© 2014. Published by The Company of Biologists Ltd | Development (2014) 141, 2075-2084 doi:10.1242/dev.097790
Development of the prethalamus is crucial for thalamocortical projection formation and is regulated by Olig2
ABSTRACT Thalamocortical axons (TCAs) pass through the prethalamus in the first step of their neural circuit formation. Although it has been supposed that the prethalamus is an intermediate target for thalamocortical projection formation, much less is known about the molecular mechanisms of this targeting. Here, we demonstrated the functional implications of the prethalamus in the formation of this neural circuit. We show that Olig2 transcription factor, which is expressed in the ventricular zone (VZ) of prosomere 3, regulates prethalamus formation, and loss of Olig2 results in reduced prethalamus size in early development, which is accompanied by expansion of the thalamic eminence (TE). Extension of TCAs is disorganized in the Olig2-KO dorsal thalamus, and initial elongation of TCAs is retarded in the Olig2KO forebrain. Microarray analysis demonstrated upregulation of several axon guidance molecules, including Epha3 and Epha5, in the Olig2-KO basal forebrain. In situ hybridization showed that the prethalamus in the wild type excluded the expression of Epha3 and Epha5, whereas loss of Olig2 resulted in reduction of this Ephas-negative area and the corresponding expansion of the Ephas-positive TE. Dissociated cultures of thalamic progenitor cells demonstrated that substrate-bound EphA3 suppresses neurite extension from dorsal thalamic neurons. These results indicate that Olig2 is involved in correct formation of the prethalamus, which leads to exclusion of the EphA3-expressing region and is crucial for proper TCA formation. Our observation is the first report showing the molecular mechanisms underlying how the prethalamus acts on initial thalamocortical projection formation. KEY WORDS: Dorsal thalamus, Thalamic eminence, EphA3, Microarray, In situ hybridization, Mouse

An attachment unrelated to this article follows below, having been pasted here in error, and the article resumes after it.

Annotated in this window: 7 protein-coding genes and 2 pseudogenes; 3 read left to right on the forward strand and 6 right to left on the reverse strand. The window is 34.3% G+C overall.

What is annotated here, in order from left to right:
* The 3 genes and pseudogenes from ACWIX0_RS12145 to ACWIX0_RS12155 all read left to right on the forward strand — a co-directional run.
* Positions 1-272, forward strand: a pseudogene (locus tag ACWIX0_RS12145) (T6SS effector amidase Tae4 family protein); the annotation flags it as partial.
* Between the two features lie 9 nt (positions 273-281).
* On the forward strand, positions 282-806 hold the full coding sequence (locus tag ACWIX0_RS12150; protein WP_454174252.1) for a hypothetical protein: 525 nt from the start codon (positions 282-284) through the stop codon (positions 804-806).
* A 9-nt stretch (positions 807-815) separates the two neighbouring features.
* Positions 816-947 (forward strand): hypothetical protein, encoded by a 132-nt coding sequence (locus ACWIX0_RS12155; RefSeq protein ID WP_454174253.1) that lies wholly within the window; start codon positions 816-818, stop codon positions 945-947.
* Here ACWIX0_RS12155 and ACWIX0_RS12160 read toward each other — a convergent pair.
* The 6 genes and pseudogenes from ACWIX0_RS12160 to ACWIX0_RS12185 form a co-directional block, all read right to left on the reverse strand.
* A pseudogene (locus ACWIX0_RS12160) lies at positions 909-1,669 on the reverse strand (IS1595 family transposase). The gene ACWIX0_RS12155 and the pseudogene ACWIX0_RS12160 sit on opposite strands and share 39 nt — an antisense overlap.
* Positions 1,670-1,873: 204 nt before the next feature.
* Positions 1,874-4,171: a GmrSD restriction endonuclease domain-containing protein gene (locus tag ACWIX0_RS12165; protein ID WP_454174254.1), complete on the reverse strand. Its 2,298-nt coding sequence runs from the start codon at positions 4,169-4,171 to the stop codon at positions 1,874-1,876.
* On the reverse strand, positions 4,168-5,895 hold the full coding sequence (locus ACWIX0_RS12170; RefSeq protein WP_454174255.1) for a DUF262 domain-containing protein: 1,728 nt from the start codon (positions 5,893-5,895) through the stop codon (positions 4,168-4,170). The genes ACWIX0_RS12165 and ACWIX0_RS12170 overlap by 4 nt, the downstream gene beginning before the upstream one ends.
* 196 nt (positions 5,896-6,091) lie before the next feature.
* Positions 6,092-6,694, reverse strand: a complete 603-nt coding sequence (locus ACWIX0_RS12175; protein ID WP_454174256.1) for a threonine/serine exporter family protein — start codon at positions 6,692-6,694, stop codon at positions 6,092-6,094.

The cerebral cortex and dorsal thalamus have reciprocal connections, which are essential morphological bases for cortical functions. Thalamocortical axons (TCAs) send sensory information and feedback of motor programming from the caudal brain areas, 1
Department of Biology, Kyoto Prefectural University of Medicine, Kyoto 603-8334, 2 Japan. Sorbonne Université s, UPMC Univ Paris 06 UMR S 1127, and Inserm U 1127, 3 and CNRS UMR 7225, and ICM, 75013, Paris, France. PRESTO, JST, Kawaguchi 4 332-0012, Japan. Institute of Toxicology and Genetics, KIT Campus Nord, 5 Eggenstein-Leopoldshafen D-76344, Germany. Division of Neurobiology and Anatomy, Graduate School of Medical and Dental Sciences, Niigata University, 6 Niigata 951-8510, Japan. Laboratory for Behavioral Genetics, RIKEN BSI, Wako 7 351-0198, Japan. Department of Brain Morphogenesis, Institutes for Molecular and Embryological Genetics, Kumamoto University, Kumamoto 860-8556, Japan. 8 Division of Neurobiology and Bioinformatics, National Institute for Physiological Sciences, Okazaki 444-8787, Japan. *These authors contributed equally to this work